Dec 5, 2013
Washington Puts Its Money on Proxy War
Posted on Aug 10, 2012
By Nick Turse, TomDispatch
Adding insult to injury, this poor-performing, coalition-killing force is expensive. Bought and paid for by the United States and its coalition partners, it costs between $10 billion and $12 billion each year to sustain in a country whose gross domestic product is just $18 billion. Over the long term, such a situation is untenable.
Back to the Future
Utilizing foreign surrogates is nothing new. Since ancient times, empires and nation-states have employed foreign troops and indigenous forces to wage war or have backed them when it suited their policy aims. By the nineteenth and twentieth centuries, the tactic had become de rigueur for colonial powers like the French who employed Senegalese, Moroccans, and other African forces in Indochina and elsewhere, and the British who regularly used Nepalese Gurkhas to wage counterinsurgencies in places ranging from Iraq and Malaya to Borneo.
By the time the United States began backing the mujahedeen in Afghanistan, it already had significant experience with proxy warfare and its perils. After World War II, the U.S. eagerly embraced foreign surrogates, generally in poor and underdeveloped countries, in the name of the Cold War. These efforts included the attempt to overthrow Fidel Castro via a proxy Cuban force that crashed and burned at the Bay of Pigs; the building of a Hmong army in Laos which ultimately lost to Communist forces there; and the bankrolling of a French war in Vietnam that failed in 1954 and then the creation of a massive army in South Vietnam that crumbled in 1975, to name just a few unsuccessful efforts.
Between 2003 and 2011, the United States pumped tens of billions of dollars into “reconstructing” the country with around $20 billion of it going to build the Iraqi security forces. This mega-force of hundreds of thousands of soldiers and police was created from scratch to prop up the successors to the government that the United States overthrew. It was trained by and fought with the Americans and their coalition partners, but that all came to an end in December 2011.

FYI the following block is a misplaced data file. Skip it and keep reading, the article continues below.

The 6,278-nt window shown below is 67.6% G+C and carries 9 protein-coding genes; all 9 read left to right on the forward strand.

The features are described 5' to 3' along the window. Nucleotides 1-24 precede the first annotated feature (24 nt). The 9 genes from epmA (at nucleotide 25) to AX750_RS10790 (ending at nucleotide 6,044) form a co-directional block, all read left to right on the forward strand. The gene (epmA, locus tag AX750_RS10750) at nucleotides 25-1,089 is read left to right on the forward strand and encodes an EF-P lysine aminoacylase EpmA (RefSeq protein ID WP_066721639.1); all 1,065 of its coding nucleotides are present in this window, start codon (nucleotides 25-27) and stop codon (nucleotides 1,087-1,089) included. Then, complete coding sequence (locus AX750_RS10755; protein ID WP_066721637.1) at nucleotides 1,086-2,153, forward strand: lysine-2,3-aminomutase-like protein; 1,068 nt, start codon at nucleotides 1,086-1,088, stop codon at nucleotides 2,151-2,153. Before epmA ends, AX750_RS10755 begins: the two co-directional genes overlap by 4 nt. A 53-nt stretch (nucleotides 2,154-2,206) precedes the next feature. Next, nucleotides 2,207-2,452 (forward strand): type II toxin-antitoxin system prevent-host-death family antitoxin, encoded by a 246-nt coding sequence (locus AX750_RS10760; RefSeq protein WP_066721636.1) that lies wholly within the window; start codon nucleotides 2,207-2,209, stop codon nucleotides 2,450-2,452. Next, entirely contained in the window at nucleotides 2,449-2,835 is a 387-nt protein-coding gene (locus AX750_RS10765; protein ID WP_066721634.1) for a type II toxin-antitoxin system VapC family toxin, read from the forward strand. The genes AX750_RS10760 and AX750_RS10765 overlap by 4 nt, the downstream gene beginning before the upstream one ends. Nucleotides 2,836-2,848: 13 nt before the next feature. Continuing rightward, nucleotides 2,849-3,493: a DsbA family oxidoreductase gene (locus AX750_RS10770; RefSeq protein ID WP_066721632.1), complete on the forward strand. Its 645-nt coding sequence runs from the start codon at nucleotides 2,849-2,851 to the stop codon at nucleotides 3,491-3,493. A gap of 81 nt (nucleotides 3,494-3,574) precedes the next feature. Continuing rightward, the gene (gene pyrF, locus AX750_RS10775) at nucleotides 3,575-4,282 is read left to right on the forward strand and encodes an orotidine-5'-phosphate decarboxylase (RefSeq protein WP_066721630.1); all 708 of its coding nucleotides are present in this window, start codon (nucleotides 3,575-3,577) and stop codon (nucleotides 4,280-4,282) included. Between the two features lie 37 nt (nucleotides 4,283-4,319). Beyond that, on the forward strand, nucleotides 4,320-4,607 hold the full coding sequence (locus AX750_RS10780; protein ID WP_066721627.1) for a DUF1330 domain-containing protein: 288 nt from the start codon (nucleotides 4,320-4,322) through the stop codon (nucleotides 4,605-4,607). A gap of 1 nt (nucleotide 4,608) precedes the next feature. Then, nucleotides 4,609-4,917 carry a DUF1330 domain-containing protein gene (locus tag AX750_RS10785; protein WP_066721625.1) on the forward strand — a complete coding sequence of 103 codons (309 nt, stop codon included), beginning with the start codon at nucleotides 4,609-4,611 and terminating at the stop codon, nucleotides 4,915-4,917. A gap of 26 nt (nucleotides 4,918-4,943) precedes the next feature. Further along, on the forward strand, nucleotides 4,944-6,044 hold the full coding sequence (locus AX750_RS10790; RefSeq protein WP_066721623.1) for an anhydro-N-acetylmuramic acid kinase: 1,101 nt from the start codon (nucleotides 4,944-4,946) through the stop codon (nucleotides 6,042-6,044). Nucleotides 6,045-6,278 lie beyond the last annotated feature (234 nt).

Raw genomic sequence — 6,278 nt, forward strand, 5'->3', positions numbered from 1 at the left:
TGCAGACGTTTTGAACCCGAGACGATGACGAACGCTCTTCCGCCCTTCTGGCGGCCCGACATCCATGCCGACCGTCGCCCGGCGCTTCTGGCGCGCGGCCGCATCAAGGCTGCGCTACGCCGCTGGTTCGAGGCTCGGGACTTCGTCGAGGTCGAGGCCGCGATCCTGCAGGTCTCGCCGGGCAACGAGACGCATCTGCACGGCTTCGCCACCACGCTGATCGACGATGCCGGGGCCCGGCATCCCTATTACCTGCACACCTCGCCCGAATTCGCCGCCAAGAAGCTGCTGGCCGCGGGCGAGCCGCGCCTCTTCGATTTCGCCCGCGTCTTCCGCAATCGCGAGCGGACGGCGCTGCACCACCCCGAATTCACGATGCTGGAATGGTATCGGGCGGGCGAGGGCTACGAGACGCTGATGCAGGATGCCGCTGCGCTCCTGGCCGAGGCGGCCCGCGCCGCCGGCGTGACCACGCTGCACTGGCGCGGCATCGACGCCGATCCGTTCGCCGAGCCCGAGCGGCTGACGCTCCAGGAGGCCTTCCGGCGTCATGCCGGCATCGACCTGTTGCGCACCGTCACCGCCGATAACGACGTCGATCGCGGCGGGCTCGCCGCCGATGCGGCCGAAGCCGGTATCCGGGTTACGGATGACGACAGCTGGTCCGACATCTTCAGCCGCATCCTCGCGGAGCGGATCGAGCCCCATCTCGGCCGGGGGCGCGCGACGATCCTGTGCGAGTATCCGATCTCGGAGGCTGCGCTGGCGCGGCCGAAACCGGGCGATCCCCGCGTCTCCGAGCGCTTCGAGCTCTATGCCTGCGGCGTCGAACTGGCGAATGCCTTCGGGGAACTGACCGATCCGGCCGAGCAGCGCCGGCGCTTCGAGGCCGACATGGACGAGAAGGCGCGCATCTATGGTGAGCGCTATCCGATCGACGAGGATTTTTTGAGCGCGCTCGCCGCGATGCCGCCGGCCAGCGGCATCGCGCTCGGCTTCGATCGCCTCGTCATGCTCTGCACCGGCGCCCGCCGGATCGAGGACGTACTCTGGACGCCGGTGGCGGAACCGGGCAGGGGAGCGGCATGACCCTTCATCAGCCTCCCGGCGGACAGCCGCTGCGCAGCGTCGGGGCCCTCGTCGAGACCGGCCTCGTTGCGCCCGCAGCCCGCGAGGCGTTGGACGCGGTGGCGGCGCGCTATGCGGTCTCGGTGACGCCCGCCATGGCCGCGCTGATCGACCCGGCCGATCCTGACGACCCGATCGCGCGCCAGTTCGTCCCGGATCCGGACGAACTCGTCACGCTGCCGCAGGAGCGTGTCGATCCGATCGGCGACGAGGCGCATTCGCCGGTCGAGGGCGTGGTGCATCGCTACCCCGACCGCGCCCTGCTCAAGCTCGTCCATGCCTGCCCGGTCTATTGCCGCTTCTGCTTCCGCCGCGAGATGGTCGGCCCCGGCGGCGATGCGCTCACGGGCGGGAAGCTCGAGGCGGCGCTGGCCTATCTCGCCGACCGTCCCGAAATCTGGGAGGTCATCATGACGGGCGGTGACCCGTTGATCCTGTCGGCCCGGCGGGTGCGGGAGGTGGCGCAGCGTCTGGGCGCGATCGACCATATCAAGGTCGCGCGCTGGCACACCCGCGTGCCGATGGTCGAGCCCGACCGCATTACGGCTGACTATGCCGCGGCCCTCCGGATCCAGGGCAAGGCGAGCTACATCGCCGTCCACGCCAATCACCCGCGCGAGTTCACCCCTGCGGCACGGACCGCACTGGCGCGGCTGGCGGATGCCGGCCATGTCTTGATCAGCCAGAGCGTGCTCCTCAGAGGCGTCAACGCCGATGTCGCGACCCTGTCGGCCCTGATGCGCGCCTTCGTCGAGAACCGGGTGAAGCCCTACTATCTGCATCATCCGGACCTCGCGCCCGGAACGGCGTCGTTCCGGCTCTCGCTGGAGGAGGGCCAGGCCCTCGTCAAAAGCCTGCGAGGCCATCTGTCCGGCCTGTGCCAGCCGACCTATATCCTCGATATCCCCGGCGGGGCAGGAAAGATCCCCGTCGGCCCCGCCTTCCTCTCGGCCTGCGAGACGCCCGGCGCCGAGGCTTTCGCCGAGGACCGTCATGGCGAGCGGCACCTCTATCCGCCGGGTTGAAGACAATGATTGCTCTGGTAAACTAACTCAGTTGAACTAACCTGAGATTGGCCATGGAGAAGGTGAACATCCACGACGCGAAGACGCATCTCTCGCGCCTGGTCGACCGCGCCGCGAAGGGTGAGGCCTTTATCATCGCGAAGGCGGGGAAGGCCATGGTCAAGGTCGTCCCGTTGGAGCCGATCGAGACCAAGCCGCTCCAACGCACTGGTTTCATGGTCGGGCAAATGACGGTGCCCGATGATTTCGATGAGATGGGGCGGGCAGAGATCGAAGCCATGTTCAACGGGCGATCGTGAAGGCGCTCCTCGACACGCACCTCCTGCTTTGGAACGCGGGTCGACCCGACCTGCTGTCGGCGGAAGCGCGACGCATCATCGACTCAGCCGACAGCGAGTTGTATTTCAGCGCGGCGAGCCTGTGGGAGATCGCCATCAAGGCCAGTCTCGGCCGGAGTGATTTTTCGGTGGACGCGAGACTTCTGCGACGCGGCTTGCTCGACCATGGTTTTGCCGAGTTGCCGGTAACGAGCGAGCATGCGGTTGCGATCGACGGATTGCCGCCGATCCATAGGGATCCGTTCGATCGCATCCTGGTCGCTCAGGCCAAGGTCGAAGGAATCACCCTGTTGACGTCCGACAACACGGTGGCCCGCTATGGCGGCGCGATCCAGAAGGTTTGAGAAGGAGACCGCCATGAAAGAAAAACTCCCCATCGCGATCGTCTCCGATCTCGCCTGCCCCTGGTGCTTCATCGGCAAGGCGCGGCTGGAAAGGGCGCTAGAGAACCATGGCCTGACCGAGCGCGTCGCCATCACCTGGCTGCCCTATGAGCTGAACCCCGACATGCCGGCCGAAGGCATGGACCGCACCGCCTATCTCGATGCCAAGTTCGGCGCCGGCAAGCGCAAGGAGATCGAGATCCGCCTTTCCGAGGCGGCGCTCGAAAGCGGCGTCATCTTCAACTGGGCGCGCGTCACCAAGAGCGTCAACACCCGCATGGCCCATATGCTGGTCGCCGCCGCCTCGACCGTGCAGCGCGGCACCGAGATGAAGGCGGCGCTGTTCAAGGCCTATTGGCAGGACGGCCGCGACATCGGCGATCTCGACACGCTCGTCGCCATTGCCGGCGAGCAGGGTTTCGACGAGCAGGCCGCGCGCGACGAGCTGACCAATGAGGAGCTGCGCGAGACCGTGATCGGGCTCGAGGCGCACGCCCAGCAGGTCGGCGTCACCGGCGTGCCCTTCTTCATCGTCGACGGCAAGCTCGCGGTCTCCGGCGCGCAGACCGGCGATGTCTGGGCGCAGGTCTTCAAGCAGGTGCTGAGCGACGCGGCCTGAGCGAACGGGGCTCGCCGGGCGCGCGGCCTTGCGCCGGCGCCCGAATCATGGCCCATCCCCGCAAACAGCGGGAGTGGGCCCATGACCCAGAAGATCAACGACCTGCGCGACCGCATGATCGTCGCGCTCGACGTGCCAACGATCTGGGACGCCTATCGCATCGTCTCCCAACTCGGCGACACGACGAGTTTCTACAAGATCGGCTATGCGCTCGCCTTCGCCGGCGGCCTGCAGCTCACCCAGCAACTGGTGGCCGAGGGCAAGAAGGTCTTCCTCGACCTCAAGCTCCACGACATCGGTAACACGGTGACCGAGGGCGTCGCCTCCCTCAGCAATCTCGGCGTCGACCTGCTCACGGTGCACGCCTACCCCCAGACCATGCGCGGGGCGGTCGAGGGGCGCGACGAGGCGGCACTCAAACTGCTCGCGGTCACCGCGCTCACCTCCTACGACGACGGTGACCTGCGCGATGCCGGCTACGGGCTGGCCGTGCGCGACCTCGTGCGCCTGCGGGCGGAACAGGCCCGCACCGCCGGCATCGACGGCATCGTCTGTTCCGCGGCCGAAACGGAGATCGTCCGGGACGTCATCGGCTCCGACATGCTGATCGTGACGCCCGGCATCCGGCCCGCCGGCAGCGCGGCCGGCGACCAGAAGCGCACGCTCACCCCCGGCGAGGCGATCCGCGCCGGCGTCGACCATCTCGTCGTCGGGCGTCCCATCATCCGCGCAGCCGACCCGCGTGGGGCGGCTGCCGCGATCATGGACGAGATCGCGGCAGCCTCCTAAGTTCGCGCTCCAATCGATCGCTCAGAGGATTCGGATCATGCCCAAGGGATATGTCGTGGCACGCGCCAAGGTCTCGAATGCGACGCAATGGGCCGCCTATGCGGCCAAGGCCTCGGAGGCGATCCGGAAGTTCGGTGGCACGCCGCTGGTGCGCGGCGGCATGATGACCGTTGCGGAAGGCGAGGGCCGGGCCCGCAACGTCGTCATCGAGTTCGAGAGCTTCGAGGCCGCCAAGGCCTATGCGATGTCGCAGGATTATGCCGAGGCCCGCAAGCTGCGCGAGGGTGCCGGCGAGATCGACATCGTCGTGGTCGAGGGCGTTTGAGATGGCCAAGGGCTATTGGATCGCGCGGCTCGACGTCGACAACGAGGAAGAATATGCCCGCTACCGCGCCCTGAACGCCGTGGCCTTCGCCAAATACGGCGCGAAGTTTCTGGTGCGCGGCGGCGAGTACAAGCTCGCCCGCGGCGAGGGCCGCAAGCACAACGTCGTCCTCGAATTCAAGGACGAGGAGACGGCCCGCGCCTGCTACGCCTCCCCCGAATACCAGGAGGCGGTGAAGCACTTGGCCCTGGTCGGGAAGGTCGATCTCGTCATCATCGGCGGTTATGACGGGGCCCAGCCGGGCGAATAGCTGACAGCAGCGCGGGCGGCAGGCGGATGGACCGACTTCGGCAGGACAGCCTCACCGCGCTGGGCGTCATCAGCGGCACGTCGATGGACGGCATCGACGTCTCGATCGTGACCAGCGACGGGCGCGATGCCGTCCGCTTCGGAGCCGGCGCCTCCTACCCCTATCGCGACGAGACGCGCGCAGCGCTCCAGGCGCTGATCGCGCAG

Despite Obama administration efforts to base thousands or tens of thousands of troops in Iraq for years to come, the Iraqi government spurned Washington’s overtures and sent the U.S. military packing. Today, the Iraqi government supports the Assad regime in Syria, and has a warm and increasingly close relationship with long-time U.S. enemy Iran. According to Iran’s semiofficial Fars News Agency, the two countries have even discussed expanding their military ties.
African Shadow Wars
Despite a history of sinking billions into proxy armies that collapsed, walked away, or morphed into enemies, Washington is currently pursuing plans for proxy warfare across the globe, perhaps nowhere more aggressively than in Africa.
Under President Obama, operations in Africa have accelerated far beyond the more limited interventions of the Bush years. These include last year’s war in Libya; the expansion of a growing network of supply depots, small camps, and airfields; a regional drone campaign with missions run out of Djibouti, Ethiopia, and the Indian Ocean archipelago nation of Seychelles; a flotilla of 30 ships in that ocean supporting regional operations; a massive influx of cash for counterterrorism operations across East Africa; a possible old-fashioned air war, carried out on the sly in the region using manned aircraft; and a special ops expeditionary force (bolstered by State Department experts) dispatched to help capture or kill Lord’s Resistance Army (LRA) leader Joseph Kony and his senior commanders. (This mission against Kony is seen by some experts as a cover for a developing proxy war between the U.S. and the Islamist government of Sudan—which is accused of helping to support the LRA—and Islamists more generally.) And this only begins to scratch the surface of Washington’s fast-expanding plans and activities in the region.
1 2 3 4 5 NEXT PAGE >>>
Previous item: Can Government Create Jobs or Not?
Next item: The Ambiguous Battle for Jobs
New and Improved Comments